From my experience, there is very little privacy in Japan compared to the U.S. You want to take some time off during the summer break to go on a vacation? You better write down where you’re going and for how long so that information can be distributed to not only your boss, but everyone in the office. Make a big mistake at work? You’re purposely going to get scolded about it in front of your coworkers. A close family member passed away? You’re going to have to make a public announcement about it whether you want to or not (at least that’s what I was forced to do at work when my grandmother passed away and I had to suddenly go back to America).
The oddest invasion of privacy that I have ever encountered here in Japan is always during the yearly health examinations. Since I’m a public worker, once a year I am required to have a full physical. This sounds awesome, I get a free health check-up and I don’t even need to make an appointment.
Wrong, it is awful.
Here in Chibu, our health check is held in the town hall and it takes up most of the second floor. To start off, you are brought into a big room with many different health screening stations set up. You give the guy at the reception desk your form, and he immediately takes your height and weight in front of everyone. I’m not too self-conscious about my weight (although I’m on the heavier side compared to the ultra-skinny Japanese women), so this wasn’t too big of a deal, but I did find it a little strange. You are then told to get an X-ray of your chest. OK, cool, no problem. Except when I stepped into the mobile X-ray machine in preparation for the X-ray to be taken, no protective belt was put over the lower half of my body. Hmm…that’s a little weird, but it’s only a once yearly X-ray, I guess my goods will be intact for when I want to have kids later.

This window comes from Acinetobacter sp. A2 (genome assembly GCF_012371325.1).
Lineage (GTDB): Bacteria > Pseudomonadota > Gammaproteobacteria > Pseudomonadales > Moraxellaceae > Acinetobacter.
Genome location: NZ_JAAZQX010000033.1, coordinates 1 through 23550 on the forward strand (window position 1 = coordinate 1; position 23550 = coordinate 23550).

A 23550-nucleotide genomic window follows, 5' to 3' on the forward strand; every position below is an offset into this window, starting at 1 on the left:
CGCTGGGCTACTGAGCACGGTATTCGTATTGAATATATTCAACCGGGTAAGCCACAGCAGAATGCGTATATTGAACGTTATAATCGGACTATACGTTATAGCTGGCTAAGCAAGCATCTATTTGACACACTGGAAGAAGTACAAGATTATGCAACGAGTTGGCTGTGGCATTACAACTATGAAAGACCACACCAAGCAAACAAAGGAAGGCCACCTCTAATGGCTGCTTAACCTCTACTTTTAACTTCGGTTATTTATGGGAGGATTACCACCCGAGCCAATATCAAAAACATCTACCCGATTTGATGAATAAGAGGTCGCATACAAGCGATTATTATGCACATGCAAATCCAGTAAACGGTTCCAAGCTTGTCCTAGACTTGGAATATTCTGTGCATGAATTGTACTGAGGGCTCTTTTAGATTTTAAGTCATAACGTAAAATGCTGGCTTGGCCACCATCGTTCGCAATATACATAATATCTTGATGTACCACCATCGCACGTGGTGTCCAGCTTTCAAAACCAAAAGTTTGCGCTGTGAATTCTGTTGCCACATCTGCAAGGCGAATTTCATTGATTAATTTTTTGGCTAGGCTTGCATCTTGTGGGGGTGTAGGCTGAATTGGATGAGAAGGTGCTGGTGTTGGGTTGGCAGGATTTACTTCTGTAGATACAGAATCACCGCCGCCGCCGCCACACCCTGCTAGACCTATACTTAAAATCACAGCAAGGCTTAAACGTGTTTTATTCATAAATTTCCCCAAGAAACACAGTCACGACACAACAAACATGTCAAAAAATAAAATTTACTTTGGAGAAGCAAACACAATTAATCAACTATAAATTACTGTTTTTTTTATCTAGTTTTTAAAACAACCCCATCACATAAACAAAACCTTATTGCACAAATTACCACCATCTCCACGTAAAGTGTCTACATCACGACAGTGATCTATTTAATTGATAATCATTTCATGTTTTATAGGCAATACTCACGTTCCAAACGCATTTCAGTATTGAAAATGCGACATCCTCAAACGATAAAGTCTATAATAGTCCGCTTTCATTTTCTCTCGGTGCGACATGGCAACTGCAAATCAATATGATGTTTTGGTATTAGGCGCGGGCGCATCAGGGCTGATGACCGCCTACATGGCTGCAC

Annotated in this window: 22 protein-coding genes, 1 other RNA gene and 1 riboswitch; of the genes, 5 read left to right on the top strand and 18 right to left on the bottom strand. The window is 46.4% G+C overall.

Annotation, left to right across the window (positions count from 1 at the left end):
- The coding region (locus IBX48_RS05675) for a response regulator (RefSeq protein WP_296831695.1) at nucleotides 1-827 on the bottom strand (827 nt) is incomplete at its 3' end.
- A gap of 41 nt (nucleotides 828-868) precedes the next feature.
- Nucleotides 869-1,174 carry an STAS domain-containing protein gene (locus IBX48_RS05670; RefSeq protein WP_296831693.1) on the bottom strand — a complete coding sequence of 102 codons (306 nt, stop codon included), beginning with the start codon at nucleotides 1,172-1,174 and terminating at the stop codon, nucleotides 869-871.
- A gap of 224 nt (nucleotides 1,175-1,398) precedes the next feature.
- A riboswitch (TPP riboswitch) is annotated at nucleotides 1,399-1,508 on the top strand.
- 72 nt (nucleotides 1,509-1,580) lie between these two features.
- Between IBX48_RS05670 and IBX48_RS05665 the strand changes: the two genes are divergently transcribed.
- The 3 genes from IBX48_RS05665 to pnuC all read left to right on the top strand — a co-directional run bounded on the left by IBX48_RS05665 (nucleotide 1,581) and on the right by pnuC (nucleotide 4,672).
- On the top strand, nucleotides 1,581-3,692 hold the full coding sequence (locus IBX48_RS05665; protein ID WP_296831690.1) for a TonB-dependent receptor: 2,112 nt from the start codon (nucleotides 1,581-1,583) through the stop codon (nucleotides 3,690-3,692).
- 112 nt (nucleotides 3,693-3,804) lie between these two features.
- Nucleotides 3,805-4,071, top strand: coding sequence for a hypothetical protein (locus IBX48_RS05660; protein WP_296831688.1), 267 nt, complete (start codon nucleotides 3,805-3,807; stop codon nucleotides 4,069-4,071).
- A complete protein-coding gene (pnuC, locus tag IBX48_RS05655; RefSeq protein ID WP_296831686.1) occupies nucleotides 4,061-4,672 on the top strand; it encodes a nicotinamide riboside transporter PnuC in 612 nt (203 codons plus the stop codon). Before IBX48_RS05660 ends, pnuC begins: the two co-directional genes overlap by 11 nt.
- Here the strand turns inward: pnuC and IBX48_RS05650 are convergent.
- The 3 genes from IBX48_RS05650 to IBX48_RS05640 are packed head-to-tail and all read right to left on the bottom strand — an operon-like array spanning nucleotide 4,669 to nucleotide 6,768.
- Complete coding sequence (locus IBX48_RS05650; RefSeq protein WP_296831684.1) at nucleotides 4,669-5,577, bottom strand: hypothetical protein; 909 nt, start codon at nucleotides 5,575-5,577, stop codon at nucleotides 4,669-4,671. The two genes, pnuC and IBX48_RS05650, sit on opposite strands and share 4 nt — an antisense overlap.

And then the urine test happened. This was my second time having a health check in Japan, but I don’t think I’ll ever get used to it. The lady at the urine test station hands you a cup. No, this isn’t one of those thick plastic medical cups with the lid that securely fastens. This is just a flimsy paper cup, colored green on the outside, with a little green dashed line on the inside asking you to “only fill to this line please.” There is no lid. There is no way to hide your pee from the eyes of your peers. Last year, I had to ask the lady three times, “so I’m supposed to pee in this cup and then bring it back to you, right?”
I didn’t want to be the crazy foreigner who misheard the nurse and showed everyone her pee. But that’s exactly what I was supposed to do. To make matters even more embarrassing, the urine test station wasn’t even conveniently located next to the restrooms, you had to walk down to the other end of the hall, pee in your paper cup, and then carefully, without spilling and while trying to prevent any of your neighbors from seeing your pee, walk all the way back down the hall.
Had I not been taking part in the ordeal, it would have been a comical sight watching everyone carefully trying to not bump into each other and spill open cups of urine all over the floor. It reminded me of the little old man at the Hiroshima Carp’s baseball game trying to navigate the crowds with his steaming hot bowl of udon noodles…except we were carrying a different kind of yellow liquid. Once I made it back to the urine test lady, she immediately tested it and commented, “Oh, your pee is very clean, isn’t it.” I hope the 5 or 6 people around me were impressed with this because they all heard it.
I then continued to run the gauntlet of other medical tests, all done in front of my coworkers, people of the village, and random doctors who came to the island for this wondrous occasion. There was a hearing test, eye exam, blood pressure test, blood test, EKG, and teeth check. I was hidden behind a screen during the EKG which required my shirt and bra to be pulled up, but there was nothing stopping anyone from accidentally coming in.
The first time around, this experience was very surprising and may have even scarred me a little. Having only been living in Japan for less than a year at the time, I was still the freedom loving American who was used to her privacy. This time around, it was still a little jarring, but not quite as bad. From taking embarrassing medical tests in front of everyone, to always being asked “where are you going?” whenever I leave the island, to the myriad of over the top and overly personal questions that come my way, I’m starting to get used to the group-oriented society in Japan, “letting it all hang out” and relinquishing a bit of the privacy that I once took for granted in America.
Michelle is originally from California, but currently living in the tiny fishing village of Chibu, one of the Oki islands in Japan. Being one of two foreigners living in an island village of a little over 600 people presents many adventures.